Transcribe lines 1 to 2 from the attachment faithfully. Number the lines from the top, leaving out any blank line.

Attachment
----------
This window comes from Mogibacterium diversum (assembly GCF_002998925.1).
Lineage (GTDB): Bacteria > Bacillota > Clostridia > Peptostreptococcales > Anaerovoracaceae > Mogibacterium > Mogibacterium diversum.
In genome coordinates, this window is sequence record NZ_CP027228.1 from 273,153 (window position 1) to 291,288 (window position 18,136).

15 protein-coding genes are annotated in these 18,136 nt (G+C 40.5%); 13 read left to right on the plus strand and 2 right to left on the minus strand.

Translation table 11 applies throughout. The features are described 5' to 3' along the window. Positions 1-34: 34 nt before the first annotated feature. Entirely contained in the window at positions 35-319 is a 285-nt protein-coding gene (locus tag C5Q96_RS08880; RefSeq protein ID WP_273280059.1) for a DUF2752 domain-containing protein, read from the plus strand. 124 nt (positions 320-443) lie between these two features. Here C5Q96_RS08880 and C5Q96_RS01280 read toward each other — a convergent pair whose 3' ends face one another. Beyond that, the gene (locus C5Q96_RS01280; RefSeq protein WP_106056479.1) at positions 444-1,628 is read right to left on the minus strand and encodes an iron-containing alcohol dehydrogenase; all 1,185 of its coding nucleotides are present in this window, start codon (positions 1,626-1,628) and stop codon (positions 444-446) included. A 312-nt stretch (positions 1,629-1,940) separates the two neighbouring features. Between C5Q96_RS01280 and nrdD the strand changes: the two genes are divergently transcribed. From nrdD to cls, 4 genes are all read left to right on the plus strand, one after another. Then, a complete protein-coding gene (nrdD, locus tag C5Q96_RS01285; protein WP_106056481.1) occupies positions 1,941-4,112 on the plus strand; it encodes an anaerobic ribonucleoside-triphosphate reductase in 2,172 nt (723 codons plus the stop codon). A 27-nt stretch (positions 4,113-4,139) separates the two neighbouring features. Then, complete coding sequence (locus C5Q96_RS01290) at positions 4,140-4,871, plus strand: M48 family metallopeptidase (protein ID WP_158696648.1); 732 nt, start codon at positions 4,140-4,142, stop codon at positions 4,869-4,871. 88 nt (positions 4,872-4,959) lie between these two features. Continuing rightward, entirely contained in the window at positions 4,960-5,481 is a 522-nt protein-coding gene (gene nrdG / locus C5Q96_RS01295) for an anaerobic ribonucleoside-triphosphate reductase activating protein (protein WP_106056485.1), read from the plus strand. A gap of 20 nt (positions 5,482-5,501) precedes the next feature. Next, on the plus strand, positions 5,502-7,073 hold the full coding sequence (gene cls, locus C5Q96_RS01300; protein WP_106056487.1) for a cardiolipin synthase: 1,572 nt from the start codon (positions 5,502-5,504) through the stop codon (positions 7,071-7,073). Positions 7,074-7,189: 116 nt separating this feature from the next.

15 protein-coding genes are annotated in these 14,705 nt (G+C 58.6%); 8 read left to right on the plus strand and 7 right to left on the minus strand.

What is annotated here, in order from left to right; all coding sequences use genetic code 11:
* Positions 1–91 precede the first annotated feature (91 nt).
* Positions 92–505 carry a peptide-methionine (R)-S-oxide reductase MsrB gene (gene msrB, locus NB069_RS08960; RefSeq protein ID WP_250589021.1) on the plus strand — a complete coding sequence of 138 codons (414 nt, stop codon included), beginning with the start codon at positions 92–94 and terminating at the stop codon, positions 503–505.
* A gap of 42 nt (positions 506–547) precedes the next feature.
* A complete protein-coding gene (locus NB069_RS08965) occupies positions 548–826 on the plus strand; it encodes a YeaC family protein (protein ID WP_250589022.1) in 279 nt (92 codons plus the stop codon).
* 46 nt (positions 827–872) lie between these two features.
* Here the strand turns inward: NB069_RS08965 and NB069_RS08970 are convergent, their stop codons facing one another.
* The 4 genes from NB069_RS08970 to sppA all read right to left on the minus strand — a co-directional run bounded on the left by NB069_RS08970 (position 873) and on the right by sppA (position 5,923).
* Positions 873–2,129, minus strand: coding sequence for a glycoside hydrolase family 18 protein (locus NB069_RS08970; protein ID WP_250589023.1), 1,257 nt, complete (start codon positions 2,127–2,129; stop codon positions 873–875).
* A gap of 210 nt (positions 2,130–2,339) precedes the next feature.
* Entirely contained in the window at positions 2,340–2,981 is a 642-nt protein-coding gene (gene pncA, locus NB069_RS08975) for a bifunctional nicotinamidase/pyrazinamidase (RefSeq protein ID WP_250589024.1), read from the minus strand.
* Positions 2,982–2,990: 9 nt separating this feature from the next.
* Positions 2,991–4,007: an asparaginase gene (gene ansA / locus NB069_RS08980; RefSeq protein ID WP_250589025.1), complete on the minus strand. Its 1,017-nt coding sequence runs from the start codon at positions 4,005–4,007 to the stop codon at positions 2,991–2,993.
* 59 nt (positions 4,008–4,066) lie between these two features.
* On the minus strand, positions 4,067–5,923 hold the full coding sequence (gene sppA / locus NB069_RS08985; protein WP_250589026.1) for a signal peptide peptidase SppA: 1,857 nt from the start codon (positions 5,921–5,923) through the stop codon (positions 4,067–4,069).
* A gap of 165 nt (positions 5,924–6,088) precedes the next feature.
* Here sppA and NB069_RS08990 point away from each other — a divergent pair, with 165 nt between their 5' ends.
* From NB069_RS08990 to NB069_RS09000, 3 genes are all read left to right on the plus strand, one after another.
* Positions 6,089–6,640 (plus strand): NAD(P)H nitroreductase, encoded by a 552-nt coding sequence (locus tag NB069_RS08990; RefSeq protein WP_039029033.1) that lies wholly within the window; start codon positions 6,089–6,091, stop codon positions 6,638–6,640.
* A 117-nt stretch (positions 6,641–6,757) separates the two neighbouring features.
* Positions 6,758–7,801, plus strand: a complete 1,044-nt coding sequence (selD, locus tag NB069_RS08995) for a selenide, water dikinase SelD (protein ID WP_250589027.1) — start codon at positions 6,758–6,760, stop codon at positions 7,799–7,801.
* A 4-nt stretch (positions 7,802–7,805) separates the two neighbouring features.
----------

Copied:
This window comes from Mogibacterium diversum (assembly GCF_002998925.1).
Lineage (GTDB): Bacteria > Bacillota > Clostridia > Peptostreptococcales > Anaerovoracaceae > Mogibacterium > Mogibacterium diversum.